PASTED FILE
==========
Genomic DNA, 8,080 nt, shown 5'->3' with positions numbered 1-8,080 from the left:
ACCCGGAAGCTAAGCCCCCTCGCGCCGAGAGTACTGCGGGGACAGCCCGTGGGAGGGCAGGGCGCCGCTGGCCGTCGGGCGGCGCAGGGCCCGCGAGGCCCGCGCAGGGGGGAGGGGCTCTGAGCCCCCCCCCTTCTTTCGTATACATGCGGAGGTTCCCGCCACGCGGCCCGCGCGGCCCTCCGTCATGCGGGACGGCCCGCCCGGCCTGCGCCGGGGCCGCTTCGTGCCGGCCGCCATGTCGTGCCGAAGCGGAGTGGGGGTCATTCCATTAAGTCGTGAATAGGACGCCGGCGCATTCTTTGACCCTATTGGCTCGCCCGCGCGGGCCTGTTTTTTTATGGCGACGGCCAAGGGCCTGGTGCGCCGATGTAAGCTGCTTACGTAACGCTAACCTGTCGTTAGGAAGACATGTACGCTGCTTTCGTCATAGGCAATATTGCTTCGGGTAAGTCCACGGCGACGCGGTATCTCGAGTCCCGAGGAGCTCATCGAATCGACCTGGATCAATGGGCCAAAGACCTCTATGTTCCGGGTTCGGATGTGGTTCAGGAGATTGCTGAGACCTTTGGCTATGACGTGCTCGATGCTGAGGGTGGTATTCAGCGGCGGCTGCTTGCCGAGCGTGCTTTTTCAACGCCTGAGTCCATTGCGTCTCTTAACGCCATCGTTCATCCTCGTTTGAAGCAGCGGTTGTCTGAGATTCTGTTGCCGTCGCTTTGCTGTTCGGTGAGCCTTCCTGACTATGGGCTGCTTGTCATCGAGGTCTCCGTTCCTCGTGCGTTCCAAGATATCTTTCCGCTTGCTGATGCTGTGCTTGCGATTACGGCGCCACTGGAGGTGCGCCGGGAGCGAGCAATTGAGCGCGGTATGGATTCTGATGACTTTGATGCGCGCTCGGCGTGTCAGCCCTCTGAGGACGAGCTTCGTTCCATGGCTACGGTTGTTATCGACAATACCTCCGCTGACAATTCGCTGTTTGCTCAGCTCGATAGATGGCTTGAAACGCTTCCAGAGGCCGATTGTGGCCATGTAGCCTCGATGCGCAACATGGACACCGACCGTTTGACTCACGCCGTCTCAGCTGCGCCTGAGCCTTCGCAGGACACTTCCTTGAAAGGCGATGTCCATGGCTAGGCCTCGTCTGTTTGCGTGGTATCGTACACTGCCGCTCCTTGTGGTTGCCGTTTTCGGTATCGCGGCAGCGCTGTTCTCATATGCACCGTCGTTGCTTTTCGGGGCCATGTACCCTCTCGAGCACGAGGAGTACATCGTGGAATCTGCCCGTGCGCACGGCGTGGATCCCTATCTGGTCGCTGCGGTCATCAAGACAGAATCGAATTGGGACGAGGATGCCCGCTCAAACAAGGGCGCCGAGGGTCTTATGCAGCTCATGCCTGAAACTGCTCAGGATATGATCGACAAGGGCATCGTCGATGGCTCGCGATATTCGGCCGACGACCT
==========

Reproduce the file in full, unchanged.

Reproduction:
Genomic DNA, 8,080 nt, shown 5'->3' with positions numbered 1-8,080 from the left:
ACCCGGAAGCTAAGCCCCCTCGCGCCGAGAGTACTGCGGGGACAGCCCGTGGGAGGGCAGGGCGCCGCTGGCCGTCGGGCGGCGCAGGGCCCGCGAGGCCCGCGCAGGGGGGAGGGGCTCTGAGCCCCCCCCCTTCTTTCGTATACATGCGGAGGTTCCCGCCACGCGGCCCGCGCGGCCCTCCGTCATGCGGGACGGCCCGCCCGGCCTGCGCCGGGGCCGCTTCGTGCCGGCCGCCATGTCGTGCCGAAGCGGAGTGGGGGTCATTCCATTAAGTCGTGAATAGGACGCCGGCGCATTCTTTGACCCTATTGGCTCGCCCGCGCGGGCCTGTTTTTTTATGGCGACGGCCAAGGGCCTGGTGCGCCGATGTAAGCTGCTTACGTAACGCTAACCTGTCGTTAGGAAGACATGTACGCTGCTTTCGTCATAGGCAATATTGCTTCGGGTAAGTCCACGGCGACGCGGTATCTCGAGTCCCGAGGAGCTCATCGAATCGACCTGGATCAATGGGCCAAAGACCTCTATGTTCCGGGTTCGGATGTGGTTCAGGAGATTGCTGAGACCTTTGGCTATGACGTGCTCGATGCTGAGGGTGGTATTCAGCGGCGGCTGCTTGCCGAGCGTGCTTTTTCAACGCCTGAGTCCATTGCGTCTCTTAACGCCATCGTTCATCCTCGTTTGAAGCAGCGGTTGTCTGAGATTCTGTTGCCGTCGCTTTGCTGTTCGGTGAGCCTTCCTGACTATGGGCTGCTTGTCATCGAGGTCTCCGTTCCTCGTGCGTTCCAAGATATCTTTCCGCTTGCTGATGCTGTGCTTGCGATTACGGCGCCACTGGAGGTGCGCCGGGAGCGAGCAATTGAGCGCGGTATGGATTCTGATGACTTTGATGCGCGCTCGGCGTGTCAGCCCTCTGAGGACGAGCTTCGTTCCATGGCTACGGTTGTTATCGACAATACCTCCGCTGACAATTCGCTGTTTGCTCAGCTCGATAGATGGCTTGAAACGCTTCCAGAGGCCGATTGTGGCCATGTAGCCTCGATGCGCAACATGGACACCGACCGTTTGACTCACGCCGTCTCAGCTGCGCCTGAGCCTTCGCAGGACACTTCCTTGAAAGGCGATGTCCATGGCTAGGCCTCGTCTGTTTGCGTGGTATCGTACACTGCCGCTCCTTGTGGTTGCCGTTTTCGGTATCGCGGCAGCGCTGTTCTCATATGCACCGTCGTTGCTTTTCGGGGCCATGTACCCTCTCGAGCACGAGGAGTACATCGTGGAATCTGCCCGTGCGCACGGCGTGGATCCCTATCTGGTCGCTGCGGTCATCAAGACAGAATCGAATTGGGACGAGGATGCCCGCTCAAACAAGGGCGCCGAGGGTCTTATGCAGCTCATGCCTGAAACTGCTCAGGATATGATCGACAAGGGCATCGTCGATGGCTCGCGATATTCGGCCGACGACCT